This year it's time to think pink for Holiday Lights at the California Living Museum. The popular annual event, which kicks off its 10th season Friday, will be a bit more colorful with the addition of pink and purple lights to its more than 2 million bulbs. And that's just one of the exciting new changes in store.
Steve Sanders, the Kern County Superintendent of Schools chief of staff and CALM Foundation board member, said this year's additions offer a visually dynamic boost to the existing installations.
"A lot of our displays are just silhouettes with unlit centers. Now they are being filled in with lights and the displays seem bigger, they stand out more and it gives a really dramatic effect."
The brighter displays are all a part of an ongoing improvement project that's replacing thousands of old bulbs with new, energy-efficient LED lights. This isn't the first season the change-outs have taken place, but it will be the first season visitors will be seeing a new part of the color spectrum as pink and purple LED lights are making their way into the collection at CALM.
Brighter displays and new colors aren't the only updates for the Holiday Lights 10th anniversary. Sanders says several new displays have been installed and their theme is fitting for the backdrop that is the zoo.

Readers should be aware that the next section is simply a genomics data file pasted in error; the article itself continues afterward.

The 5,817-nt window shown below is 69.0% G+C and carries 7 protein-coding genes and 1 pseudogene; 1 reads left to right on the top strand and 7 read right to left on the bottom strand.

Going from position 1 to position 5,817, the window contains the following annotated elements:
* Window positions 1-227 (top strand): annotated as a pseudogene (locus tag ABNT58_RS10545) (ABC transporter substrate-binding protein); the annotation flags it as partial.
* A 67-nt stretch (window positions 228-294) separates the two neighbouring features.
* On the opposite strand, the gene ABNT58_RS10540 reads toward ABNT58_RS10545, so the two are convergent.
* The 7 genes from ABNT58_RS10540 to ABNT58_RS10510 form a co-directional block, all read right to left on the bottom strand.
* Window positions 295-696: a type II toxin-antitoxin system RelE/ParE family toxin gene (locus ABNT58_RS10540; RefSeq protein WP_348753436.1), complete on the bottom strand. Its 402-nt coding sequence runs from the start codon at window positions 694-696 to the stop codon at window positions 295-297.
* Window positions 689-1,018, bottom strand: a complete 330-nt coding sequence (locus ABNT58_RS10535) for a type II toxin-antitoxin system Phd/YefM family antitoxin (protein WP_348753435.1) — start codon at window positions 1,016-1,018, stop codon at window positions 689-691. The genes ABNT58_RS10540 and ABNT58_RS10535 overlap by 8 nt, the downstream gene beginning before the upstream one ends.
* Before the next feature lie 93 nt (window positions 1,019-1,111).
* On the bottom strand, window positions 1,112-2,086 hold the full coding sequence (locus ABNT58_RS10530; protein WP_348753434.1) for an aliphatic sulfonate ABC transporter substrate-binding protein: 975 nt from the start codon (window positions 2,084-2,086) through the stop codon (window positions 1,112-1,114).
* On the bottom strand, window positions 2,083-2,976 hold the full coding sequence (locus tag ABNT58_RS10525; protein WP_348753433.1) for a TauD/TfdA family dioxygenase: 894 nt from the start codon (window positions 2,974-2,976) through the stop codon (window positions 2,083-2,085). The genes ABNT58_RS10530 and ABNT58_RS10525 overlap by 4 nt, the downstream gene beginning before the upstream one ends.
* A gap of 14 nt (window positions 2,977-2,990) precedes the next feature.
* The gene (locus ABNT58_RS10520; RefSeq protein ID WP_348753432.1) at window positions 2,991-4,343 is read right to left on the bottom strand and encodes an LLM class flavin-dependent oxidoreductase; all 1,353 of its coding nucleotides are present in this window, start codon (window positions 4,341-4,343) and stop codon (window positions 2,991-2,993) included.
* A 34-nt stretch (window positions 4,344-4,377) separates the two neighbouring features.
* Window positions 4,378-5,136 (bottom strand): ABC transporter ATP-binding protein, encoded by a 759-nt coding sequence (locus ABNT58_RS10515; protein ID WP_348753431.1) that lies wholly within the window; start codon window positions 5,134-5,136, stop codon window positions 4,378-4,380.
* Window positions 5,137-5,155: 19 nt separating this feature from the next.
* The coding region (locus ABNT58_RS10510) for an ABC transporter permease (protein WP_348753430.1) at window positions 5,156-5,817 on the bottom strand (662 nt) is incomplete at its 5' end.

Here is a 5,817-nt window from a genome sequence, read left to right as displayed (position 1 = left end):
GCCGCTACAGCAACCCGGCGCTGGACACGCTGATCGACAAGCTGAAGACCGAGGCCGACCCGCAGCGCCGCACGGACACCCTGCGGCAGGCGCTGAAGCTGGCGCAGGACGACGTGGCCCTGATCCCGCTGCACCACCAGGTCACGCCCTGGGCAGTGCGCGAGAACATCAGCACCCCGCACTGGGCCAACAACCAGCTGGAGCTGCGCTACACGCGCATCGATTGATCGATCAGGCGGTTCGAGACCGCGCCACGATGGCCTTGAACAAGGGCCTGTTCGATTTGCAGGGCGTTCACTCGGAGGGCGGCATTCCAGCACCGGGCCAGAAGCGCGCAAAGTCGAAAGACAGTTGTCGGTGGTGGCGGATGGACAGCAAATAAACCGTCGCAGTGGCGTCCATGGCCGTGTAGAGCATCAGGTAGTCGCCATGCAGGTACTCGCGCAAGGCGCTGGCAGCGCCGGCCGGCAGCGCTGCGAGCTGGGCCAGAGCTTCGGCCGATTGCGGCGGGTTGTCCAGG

"One of the new displays is a crab wreath at the pond area. The crabs sit over the water, so it fits. We also have some swinging monkeys on a vine and an area in the center with lamp posts made out of lights that the public will love. We have more new stuff, but I don't want to give it all away."
After 10 seasons, Holiday Lights has developed some great traditions and along with the new, the old is being happily embraced. Apple dumplings, hot cocoa and kettle corn provided by Teen Challenge will be back again this year for purchase on the grounds, allowing guests to nosh under the lights. The Candy Cane Express will also be up and running, offering train rides around CALM's grounds and through the displays.
Holiday Lights is CALM's biggest fundraiser of the year and 2011 was a record-setting season for the zoo with 51,000 guests, Sanders said.
"Last year we raised over $200,000 and a lot of that went to our new desert bighorn sheep exhibit."
Sanders credit that record fundraising not only to the thousands of guests but also the countless folks working behind the scenes.
"None of this would be possible without volunteers. We have people helping guide tours through the park, we have people in the parking lot helping Teen Challenge manage parking. Cash donations from sponsors and in-kind donations like diesel to help keep everything running all makes this possible."
For Sanders, it's an important event for CALM's operations but it's also an important event for the people of Kern County who have built family traditions among the glittering lights.
"Whether you are a 1-year-old seeing the lights for the first time or are in college coming back and reliving your childhood memories, the lights are an amazing thing to see. And it's great as a volunteer to see all of the families coming out every year and bringing their friends who maybe haven't experienced it before."